It’s easy to think of the hacking group Anonymous as a group of punk troublemakers, raising hell online.
Some have even debated whether their extra-legal protests should be labeled terrorist acts .
But that would overlook some of the genuinely good deeds the group – whose members identify themselves with the Vendetta mask – has done.
Whether it’s retaliating against kiddie porn sites, helping to identify Chinese military cyber-attacks, or targeting the digital properties of various hate groups, Anonymous can sometimes be a force for good.
1. Just this month, Anonymous launched “Operation Free Korea”. The group’s efforts are to “resign the controversial Prime Minister Kim Jong Un,” “introduce liberal democracy,” “abandon nuclear ambitions,” and allow citizens to “uncensored Internet access.” On April 3, Anonymous released all 15,000 usernames and passwords for government web services and threatened to erase the data.
2. The Steubenville Rape case, in which images of high school victims were disseminated on social media, clearly received a lot of attention earlier this year. Anonymous has released criminal videos, tweets, and emails belonging to the accused players of the school soccer team.
3. On August 13, 2012, tensions were heightened as Ugandan law became increasingly intolerant of LGBT issues. Anonymous protested and tampered with two Ugandan government sites.
4. Operation DarkNet was a group campaign for child pornography in October 2011. Porngraphers were so effective at using technology to hide themselves that Anonymous used technology to get them out of business.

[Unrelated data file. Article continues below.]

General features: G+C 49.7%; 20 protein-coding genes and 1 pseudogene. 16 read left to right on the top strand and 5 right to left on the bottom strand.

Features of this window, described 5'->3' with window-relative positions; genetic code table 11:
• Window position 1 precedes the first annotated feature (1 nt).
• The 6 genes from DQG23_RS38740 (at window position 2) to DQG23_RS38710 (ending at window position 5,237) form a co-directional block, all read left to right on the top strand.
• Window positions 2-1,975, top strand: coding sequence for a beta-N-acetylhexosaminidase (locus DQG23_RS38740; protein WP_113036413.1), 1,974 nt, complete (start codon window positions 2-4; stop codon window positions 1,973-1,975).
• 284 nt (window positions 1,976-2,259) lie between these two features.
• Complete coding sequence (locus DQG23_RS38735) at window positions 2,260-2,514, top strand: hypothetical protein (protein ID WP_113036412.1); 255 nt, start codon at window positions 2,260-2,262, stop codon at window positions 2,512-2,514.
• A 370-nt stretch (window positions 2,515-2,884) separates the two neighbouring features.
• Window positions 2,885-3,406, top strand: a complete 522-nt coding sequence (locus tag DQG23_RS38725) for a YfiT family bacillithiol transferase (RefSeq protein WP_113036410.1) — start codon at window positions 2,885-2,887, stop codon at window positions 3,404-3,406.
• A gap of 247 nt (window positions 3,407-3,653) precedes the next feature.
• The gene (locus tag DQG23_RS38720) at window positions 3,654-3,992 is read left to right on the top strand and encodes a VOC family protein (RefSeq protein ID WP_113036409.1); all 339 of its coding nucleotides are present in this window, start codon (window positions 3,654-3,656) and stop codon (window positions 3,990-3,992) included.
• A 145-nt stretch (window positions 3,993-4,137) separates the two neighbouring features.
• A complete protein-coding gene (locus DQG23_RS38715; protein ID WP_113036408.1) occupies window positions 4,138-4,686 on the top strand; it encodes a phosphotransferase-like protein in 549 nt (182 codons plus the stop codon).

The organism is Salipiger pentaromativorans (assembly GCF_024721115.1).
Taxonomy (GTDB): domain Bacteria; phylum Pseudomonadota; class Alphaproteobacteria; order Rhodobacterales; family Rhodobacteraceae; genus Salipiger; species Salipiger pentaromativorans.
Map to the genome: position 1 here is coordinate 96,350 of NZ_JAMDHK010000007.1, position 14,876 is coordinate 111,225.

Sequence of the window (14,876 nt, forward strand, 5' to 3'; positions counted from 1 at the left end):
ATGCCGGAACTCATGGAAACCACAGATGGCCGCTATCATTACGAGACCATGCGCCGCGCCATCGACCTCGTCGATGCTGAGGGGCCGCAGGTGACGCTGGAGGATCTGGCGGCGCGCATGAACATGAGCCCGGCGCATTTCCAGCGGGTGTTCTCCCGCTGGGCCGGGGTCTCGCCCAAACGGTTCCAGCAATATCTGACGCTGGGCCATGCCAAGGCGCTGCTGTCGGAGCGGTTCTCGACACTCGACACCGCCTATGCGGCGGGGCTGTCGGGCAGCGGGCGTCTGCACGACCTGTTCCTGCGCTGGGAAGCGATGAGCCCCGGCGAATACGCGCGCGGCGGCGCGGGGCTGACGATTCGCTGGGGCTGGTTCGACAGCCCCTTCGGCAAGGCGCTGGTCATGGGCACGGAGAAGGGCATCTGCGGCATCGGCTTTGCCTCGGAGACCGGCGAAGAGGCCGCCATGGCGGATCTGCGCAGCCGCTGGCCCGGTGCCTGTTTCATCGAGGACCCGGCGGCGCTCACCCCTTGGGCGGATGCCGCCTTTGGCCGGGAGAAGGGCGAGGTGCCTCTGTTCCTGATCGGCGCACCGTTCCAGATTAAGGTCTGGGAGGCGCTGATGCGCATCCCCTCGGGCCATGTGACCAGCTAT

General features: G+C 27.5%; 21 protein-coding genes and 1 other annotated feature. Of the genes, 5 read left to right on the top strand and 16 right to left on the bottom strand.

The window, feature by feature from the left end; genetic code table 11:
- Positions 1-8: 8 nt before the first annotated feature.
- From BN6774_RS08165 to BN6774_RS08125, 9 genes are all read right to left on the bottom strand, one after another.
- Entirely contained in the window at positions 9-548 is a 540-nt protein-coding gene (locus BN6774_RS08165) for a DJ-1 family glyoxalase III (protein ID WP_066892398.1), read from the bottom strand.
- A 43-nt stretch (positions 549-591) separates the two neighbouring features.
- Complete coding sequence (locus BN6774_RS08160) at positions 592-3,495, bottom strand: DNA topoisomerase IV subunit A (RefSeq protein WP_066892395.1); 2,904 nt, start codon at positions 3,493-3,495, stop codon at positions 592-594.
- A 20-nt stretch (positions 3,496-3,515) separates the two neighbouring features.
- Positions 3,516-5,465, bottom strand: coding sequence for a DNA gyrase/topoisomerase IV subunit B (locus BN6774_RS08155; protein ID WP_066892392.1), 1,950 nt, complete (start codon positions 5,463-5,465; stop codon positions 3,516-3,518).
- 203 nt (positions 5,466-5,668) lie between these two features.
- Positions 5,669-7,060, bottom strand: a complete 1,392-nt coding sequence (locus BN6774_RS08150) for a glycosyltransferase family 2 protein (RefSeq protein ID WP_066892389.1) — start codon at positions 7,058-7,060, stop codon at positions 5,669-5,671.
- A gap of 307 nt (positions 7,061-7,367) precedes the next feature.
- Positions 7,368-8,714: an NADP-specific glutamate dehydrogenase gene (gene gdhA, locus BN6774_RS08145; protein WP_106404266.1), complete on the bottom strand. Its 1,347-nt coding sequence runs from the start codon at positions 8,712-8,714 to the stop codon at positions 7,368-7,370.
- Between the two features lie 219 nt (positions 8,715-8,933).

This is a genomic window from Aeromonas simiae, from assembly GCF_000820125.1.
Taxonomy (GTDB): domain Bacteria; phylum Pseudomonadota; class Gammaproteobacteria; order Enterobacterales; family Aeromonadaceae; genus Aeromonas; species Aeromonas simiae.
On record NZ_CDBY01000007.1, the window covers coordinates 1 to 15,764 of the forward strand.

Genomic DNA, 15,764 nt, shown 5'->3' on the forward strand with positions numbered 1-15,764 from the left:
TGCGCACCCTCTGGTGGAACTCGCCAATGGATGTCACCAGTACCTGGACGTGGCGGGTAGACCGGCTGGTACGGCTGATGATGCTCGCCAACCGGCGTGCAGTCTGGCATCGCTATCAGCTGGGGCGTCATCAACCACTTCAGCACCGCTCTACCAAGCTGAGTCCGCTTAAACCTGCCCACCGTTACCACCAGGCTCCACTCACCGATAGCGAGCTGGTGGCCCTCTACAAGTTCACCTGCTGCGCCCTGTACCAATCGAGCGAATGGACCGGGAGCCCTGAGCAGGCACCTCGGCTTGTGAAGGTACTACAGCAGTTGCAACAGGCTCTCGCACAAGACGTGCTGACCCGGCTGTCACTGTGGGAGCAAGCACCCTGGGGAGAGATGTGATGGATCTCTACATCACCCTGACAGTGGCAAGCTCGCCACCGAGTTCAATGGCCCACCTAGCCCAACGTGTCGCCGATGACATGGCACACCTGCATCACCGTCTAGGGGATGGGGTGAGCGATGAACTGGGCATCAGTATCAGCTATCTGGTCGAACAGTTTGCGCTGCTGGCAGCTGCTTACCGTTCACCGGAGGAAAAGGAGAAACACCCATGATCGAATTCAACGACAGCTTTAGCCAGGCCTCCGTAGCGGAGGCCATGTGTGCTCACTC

5. The Westboro Baptist Church is notorious for hatred and intolerance. Anonymous successfully protested and removed the Westboro Baptist Church website in February 2011.
6. Anonymous released user information from major hacking forums in February 2011. Security company Mandiant was able to use this data to correlate cyberattacks against the Chinese military and the United States this year.
7. From January 2008, Anonymous launched “Project Chanology”, an attack on the Church of Scientology, a cult-like religion allegedly implying members of the dissidents. They launched a denial of service attack on the organization’s website, gamed the link-sharing site Digg to make the anti-Scientology page more prominent, and even physically protested many church events. ..
8. In December 2006, Anonymous removed the website of Hal Turner, the host of white supremacist radio shows. As a result of the attack, Turner paid a very high bandwidth fee and withdrew the proceedings a year later.